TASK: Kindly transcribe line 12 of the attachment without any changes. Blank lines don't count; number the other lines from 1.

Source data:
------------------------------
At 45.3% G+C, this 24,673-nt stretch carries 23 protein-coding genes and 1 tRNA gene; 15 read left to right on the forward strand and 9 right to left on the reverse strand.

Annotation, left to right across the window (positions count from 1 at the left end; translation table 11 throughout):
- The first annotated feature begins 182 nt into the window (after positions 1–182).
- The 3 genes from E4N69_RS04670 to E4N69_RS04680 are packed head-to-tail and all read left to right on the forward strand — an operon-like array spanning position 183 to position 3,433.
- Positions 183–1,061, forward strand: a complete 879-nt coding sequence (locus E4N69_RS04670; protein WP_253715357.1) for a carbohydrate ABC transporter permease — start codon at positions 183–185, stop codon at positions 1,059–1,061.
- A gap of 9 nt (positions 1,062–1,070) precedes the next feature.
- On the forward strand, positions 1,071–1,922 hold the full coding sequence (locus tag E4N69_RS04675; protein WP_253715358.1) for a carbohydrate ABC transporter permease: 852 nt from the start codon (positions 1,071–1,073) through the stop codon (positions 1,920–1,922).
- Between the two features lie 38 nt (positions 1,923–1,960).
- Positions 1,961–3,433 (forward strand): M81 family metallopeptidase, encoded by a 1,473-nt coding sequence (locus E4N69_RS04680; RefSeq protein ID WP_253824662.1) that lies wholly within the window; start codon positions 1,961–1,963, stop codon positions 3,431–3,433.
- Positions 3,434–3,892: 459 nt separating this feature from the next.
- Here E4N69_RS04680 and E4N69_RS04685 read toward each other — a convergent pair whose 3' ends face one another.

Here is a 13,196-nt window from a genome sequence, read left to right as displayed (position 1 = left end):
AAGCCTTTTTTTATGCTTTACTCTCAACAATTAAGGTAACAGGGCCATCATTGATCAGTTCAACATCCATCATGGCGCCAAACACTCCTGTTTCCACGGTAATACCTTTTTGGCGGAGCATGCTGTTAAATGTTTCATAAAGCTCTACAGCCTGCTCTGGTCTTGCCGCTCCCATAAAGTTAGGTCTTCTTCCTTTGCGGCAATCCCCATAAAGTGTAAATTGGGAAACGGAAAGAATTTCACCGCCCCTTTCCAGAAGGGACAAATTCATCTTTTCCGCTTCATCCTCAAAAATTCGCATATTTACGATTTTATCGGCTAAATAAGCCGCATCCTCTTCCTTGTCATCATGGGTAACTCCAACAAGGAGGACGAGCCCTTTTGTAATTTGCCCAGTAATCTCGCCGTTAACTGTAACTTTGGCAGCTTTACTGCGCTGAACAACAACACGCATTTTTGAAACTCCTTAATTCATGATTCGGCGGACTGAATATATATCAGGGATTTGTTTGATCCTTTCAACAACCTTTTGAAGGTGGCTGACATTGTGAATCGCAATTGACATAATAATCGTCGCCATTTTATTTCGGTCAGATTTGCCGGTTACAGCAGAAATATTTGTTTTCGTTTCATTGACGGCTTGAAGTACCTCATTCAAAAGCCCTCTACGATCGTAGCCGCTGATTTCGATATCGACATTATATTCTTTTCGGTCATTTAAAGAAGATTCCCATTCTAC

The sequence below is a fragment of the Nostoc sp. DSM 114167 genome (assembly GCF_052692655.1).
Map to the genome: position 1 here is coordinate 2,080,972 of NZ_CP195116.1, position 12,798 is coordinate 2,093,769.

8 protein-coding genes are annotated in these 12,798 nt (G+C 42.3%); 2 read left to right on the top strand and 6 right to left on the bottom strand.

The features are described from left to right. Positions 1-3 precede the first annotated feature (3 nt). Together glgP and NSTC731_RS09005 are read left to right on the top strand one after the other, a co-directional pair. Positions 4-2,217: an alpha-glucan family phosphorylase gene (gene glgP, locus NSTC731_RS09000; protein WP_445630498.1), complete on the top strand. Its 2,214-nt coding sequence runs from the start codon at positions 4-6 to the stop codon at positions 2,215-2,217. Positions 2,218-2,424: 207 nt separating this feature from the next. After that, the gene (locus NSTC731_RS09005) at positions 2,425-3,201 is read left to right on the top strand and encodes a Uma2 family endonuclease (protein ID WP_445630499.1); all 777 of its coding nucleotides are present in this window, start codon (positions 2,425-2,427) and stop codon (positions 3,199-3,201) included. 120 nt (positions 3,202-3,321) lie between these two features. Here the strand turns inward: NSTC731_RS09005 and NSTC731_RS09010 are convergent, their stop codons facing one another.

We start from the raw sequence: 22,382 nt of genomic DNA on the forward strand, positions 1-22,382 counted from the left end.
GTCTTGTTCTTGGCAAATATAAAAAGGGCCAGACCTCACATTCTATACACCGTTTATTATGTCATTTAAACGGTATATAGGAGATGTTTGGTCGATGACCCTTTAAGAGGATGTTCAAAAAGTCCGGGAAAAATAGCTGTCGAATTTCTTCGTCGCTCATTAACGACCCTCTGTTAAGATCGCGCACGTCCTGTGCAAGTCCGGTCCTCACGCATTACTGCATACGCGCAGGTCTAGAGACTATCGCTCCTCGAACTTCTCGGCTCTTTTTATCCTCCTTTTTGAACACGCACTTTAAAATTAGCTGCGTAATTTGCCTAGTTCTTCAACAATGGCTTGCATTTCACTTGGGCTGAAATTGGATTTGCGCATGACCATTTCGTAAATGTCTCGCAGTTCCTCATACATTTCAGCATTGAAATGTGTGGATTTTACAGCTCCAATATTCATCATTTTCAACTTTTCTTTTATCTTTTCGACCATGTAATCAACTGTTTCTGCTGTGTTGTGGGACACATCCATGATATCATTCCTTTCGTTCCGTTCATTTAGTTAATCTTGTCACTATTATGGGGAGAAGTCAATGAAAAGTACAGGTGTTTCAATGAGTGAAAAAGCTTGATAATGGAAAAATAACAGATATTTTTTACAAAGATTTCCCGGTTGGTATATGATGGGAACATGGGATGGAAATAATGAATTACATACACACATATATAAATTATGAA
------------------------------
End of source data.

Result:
Here is a 13,196-nt window from a genome sequence, read left to right as displayed (position 1 = left end):